Neah Bay rescue tug comes to aid again

Peninsula Daily News

NEAH BAY – The rescue vessel Gladiator aided a tug towing a barge loaded with more than 2 million gallons of diesel fuel and 500,000 gallons of gasoline early Wednesday.

The 105-foot Na Hoku was headed down the coast when it lost its primary steering and electrical power about 12.5 miles off Cape Flattery, according to the state Department of Ecology.

It was the 36th time a rescue tug based at Neah Bay had aided a vessel in distress.

Just nine days earlier, the Gladiator had escorted the Kauai, a 720-foot container ship struck by 60-foot waves that smashed the windows from its bridge, damaging electrical gear and shutting down its primary steering system.

The Kauai was escorted to Seattle for repairs.

Ordered to Port Angeles
As for the Na Hoku, Coast Guard Capt. Steven Metruck ordered the Gladiator to escort the stricken tug 60 miles into the Strait of Juan de Fuca until it could restart its generator.

The Na Hoku was able to maintain control of its barge, but Metruck ordered it escorted until it could tie up for repairs in Port Angeles.

“We and the state wanted to be sure to mitigate any threat to public safety and the environment,” said Metruck, captain of the port for Sector Seattle.

The tug is owned by K-Sea Transportation Partners LC of New Brunswick, N.J.

“This incident highlights why we have – and continue to need – the capability of responding to vessels that can pose a serious risk to our environment if they lose power or propulsion,” said Dale Jensen, manager of Ecology’s Spills Program.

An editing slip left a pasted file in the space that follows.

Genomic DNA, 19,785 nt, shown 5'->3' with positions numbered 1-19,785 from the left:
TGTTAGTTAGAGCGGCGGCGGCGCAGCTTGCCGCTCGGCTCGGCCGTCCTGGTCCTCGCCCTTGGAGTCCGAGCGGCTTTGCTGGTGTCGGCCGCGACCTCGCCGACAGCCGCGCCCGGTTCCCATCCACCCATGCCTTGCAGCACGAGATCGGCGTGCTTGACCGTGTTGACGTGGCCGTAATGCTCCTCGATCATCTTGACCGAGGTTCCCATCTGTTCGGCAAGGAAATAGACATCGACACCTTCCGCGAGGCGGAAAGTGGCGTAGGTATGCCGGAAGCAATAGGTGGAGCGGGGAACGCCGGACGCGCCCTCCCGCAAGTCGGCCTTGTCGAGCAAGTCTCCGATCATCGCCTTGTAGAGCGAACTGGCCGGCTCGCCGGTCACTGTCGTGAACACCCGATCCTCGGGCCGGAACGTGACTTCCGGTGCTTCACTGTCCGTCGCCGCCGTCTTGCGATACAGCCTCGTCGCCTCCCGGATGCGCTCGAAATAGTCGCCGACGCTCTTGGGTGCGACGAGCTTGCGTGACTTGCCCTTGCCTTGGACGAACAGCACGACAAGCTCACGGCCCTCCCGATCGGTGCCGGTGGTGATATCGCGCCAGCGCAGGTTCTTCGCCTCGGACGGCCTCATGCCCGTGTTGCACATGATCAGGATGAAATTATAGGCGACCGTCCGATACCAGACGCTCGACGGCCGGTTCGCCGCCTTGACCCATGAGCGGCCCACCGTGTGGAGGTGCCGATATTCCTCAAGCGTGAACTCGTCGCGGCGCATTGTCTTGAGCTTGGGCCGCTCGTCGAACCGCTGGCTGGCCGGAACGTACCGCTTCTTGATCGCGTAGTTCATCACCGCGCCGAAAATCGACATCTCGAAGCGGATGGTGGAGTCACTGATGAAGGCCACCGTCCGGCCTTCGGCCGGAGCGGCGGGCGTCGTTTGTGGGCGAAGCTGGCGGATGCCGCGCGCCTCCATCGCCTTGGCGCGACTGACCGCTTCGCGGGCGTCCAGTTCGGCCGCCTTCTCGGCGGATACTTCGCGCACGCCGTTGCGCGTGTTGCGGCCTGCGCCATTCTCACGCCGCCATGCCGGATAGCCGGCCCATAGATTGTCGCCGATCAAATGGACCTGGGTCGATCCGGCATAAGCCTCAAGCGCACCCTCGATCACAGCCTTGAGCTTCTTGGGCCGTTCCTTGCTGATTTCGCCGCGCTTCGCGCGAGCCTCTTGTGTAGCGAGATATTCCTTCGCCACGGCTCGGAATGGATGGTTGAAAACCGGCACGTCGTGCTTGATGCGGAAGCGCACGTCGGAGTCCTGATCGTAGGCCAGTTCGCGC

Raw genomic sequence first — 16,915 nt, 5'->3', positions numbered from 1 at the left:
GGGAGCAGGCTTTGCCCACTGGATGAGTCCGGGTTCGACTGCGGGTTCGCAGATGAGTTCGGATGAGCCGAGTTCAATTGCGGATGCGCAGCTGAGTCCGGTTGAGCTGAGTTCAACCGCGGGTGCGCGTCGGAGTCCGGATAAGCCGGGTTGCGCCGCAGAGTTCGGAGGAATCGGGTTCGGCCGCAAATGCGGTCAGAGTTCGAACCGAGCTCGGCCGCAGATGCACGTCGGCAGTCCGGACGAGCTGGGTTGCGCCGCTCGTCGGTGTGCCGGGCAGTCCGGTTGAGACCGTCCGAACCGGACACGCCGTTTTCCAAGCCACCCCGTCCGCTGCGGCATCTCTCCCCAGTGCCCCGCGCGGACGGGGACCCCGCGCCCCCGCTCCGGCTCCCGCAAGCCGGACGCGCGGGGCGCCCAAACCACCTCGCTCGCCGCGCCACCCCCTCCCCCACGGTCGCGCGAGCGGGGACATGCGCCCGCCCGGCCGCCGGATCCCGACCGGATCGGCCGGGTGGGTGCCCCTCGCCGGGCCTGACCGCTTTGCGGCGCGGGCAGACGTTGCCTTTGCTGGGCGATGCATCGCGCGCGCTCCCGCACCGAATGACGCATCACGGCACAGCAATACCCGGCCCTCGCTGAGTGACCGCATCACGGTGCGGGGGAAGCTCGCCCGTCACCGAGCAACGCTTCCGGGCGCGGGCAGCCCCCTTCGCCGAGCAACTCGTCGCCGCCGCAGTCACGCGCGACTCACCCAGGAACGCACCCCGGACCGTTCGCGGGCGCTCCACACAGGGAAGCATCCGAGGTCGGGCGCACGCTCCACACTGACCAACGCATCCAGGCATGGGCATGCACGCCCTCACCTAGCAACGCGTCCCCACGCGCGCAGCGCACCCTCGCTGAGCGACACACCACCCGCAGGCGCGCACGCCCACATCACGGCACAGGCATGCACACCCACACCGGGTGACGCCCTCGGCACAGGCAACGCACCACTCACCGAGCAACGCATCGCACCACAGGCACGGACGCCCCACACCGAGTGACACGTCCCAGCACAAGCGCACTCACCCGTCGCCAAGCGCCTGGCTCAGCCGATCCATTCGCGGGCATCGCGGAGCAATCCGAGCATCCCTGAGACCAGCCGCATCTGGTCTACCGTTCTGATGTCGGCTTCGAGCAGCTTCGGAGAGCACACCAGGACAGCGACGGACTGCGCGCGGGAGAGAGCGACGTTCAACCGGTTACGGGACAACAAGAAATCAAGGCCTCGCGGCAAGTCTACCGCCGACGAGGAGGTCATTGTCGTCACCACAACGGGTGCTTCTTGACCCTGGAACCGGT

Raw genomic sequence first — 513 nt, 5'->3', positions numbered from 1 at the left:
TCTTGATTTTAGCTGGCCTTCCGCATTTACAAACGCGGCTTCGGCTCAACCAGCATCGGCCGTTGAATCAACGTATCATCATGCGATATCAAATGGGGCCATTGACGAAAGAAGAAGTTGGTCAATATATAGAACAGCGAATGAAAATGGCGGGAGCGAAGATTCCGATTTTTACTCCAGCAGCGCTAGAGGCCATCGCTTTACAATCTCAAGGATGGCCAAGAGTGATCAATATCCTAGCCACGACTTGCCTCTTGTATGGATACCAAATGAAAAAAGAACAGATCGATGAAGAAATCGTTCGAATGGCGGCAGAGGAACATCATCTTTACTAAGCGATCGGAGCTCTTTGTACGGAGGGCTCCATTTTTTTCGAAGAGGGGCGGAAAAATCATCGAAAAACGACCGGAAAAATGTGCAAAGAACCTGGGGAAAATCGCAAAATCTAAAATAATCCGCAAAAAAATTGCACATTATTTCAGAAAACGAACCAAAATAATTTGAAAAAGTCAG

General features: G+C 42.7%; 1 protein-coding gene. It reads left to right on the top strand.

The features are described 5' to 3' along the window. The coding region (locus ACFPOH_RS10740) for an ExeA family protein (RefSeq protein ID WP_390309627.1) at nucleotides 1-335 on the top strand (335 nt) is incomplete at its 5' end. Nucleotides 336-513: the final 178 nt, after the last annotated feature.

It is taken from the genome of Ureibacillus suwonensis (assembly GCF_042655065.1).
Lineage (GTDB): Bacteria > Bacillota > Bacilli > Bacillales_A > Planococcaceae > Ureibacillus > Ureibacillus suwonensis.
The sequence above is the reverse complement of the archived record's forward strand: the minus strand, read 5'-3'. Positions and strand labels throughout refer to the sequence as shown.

“A 2.5 million gallon spill would have been catastrophic to our valuable marine resources. We need to maintain the safety net that the tug provides.”

Tug funded to mid-March
The Gladiator will depart Neah Bay in mid-March after state funding for it expires.

The state Legislature’s latest appropriation for the tug lopped about six weeks from its assignment because the state did not include the cost of fuel in the contract.

Crowley Marine Services of Jacksonville, Fla., receives $8,750 per day to return its 136-foot-long, 7,200-horsepower Gladiator.

Previous contracts kept a tug at Neah Bay until May.

The cut means the Gladiator will leave Neah Bay six weeks earlier than this year’s May 3 departure.

The Legislature has not appropriated funds for a rescue tug after March, and U.S. Sen. Maria Cantwell’s bill to fund the operation with charges to shippers is stalled in Congress.

~ by fredfelleman on December 13, 2007.

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